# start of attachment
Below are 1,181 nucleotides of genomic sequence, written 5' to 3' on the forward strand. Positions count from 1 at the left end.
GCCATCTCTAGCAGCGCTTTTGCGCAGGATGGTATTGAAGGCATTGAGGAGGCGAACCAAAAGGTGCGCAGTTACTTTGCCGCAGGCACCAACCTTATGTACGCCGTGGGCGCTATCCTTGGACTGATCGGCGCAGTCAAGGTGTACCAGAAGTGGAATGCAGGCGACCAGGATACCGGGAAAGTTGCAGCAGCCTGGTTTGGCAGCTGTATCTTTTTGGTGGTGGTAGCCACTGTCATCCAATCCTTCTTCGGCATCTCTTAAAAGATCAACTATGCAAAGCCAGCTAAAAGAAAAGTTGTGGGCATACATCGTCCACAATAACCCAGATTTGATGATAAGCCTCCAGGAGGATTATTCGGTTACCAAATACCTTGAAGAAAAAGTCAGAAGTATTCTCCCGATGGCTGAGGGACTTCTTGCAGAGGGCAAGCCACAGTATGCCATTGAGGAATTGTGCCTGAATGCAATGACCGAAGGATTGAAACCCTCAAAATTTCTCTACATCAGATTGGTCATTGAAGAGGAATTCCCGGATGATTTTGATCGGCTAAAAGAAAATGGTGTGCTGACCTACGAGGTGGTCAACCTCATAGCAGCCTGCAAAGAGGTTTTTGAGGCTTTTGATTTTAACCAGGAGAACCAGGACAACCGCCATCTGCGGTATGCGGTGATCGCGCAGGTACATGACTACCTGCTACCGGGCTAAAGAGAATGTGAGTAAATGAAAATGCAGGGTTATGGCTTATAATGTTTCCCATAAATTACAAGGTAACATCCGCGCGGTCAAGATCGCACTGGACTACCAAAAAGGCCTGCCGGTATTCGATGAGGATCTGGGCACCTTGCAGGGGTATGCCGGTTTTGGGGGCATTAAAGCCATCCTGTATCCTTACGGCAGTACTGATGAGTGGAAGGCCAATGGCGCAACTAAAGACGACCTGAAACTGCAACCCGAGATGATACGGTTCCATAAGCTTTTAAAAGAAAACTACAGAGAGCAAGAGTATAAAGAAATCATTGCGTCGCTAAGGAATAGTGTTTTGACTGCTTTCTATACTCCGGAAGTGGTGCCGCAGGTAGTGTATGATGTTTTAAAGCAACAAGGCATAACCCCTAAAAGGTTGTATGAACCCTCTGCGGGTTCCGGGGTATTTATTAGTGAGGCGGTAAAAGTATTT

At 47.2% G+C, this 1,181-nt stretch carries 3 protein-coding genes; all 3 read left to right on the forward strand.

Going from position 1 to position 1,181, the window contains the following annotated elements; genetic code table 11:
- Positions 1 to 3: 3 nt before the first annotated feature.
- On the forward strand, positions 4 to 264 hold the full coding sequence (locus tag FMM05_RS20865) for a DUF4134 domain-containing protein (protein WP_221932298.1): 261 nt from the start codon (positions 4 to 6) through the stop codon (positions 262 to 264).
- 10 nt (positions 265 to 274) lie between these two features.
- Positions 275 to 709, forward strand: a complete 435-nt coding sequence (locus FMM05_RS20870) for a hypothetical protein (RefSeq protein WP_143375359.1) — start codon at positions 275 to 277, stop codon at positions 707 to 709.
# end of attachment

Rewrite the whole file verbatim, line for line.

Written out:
Below are 1,181 nucleotides of genomic sequence, written 5' to 3' on the forward strand. Positions count from 1 at the left end.
GCCATCTCTAGCAGCGCTTTTGCGCAGGATGGTATTGAAGGCATTGAGGAGGCGAACCAAAAGGTGCGCAGTTACTTTGCCGCAGGCACCAACCTTATGTACGCCGTGGGCGCTATCCTTGGACTGATCGGCGCAGTCAAGGTGTACCAGAAGTGGAATGCAGGCGACCAGGATACCGGGAAAGTTGCAGCAGCCTGGTTTGGCAGCTGTATCTTTTTGGTGGTGGTAGCCACTGTCATCCAATCCTTCTTCGGCATCTCTTAAAAGATCAACTATGCAAAGCCAGCTAAAAGAAAAGTTGTGGGCATACATCGTCCACAATAACCCAGATTTGATGATAAGCCTCCAGGAGGATTATTCGGTTACCAAATACCTTGAAGAAAAAGTCAGAAGTATTCTCCCGATGGCTGAGGGACTTCTTGCAGAGGGCAAGCCACAGTATGCCATTGAGGAATTGTGCCTGAATGCAATGACCGAAGGATTGAAACCCTCAAAATTTCTCTACATCAGATTGGTCATTGAAGAGGAATTCCCGGATGATTTTGATCGGCTAAAAGAAAATGGTGTGCTGACCTACGAGGTGGTCAACCTCATAGCAGCCTGCAAAGAGGTTTTTGAGGCTTTTGATTTTAACCAGGAGAACCAGGACAACCGCCATCTGCGGTATGCGGTGATCGCGCAGGTACATGACTACCTGCTACCGGGCTAAAGAGAATGTGAGTAAATGAAAATGCAGGGTTATGGCTTATAATGTTTCCCATAAATTACAAGGTAACATCCGCGCGGTCAAGATCGCACTGGACTACCAAAAAGGCCTGCCGGTATTCGATGAGGATCTGGGCACCTTGCAGGGGTATGCCGGTTTTGGGGGCATTAAAGCCATCCTGTATCCTTACGGCAGTACTGATGAGTGGAAGGCCAATGGCGCAACTAAAGACGACCTGAAACTGCAACCCGAGATGATACGGTTCCATAAGCTTTTAAAAGAAAACTACAGAGAGCAAGAGTATAAAGAAATCATTGCGTCGCTAAGGAATAGTGTTTTGACTGCTTTCTATACTCCGGAAGTGGTGCCGCAGGTAGTGTATGATGTTTTAAAGCAACAAGGCATAACCCCTAAAAGGTTGTATGAACCCTCTGCGGGTTCCGGGGTATTTATTAGTGAGGCGGTAAAAGTATTT

At 47.2% G+C, this 1,181-nt stretch carries 3 protein-coding genes; all 3 read left to right on the forward strand.

Going from position 1 to position 1,181, the window contains the following annotated elements; genetic code table 11:
- Positions 1 to 3: 3 nt before the first annotated feature.
- On the forward strand, positions 4 to 264 hold the full coding sequence (locus tag FMM05_RS20865) for a DUF4134 domain-containing protein (protein WP_221932298.1): 261 nt from the start codon (positions 4 to 6) through the stop codon (positions 262 to 264).
- 10 nt (positions 265 to 274) lie between these two features.
- Positions 275 to 709, forward strand: a complete 435-nt coding sequence (locus FMM05_RS20870) for a hypothetical protein (RefSeq protein WP_143375359.1) — start codon at positions 275 to 277, stop codon at positions 707 to 709.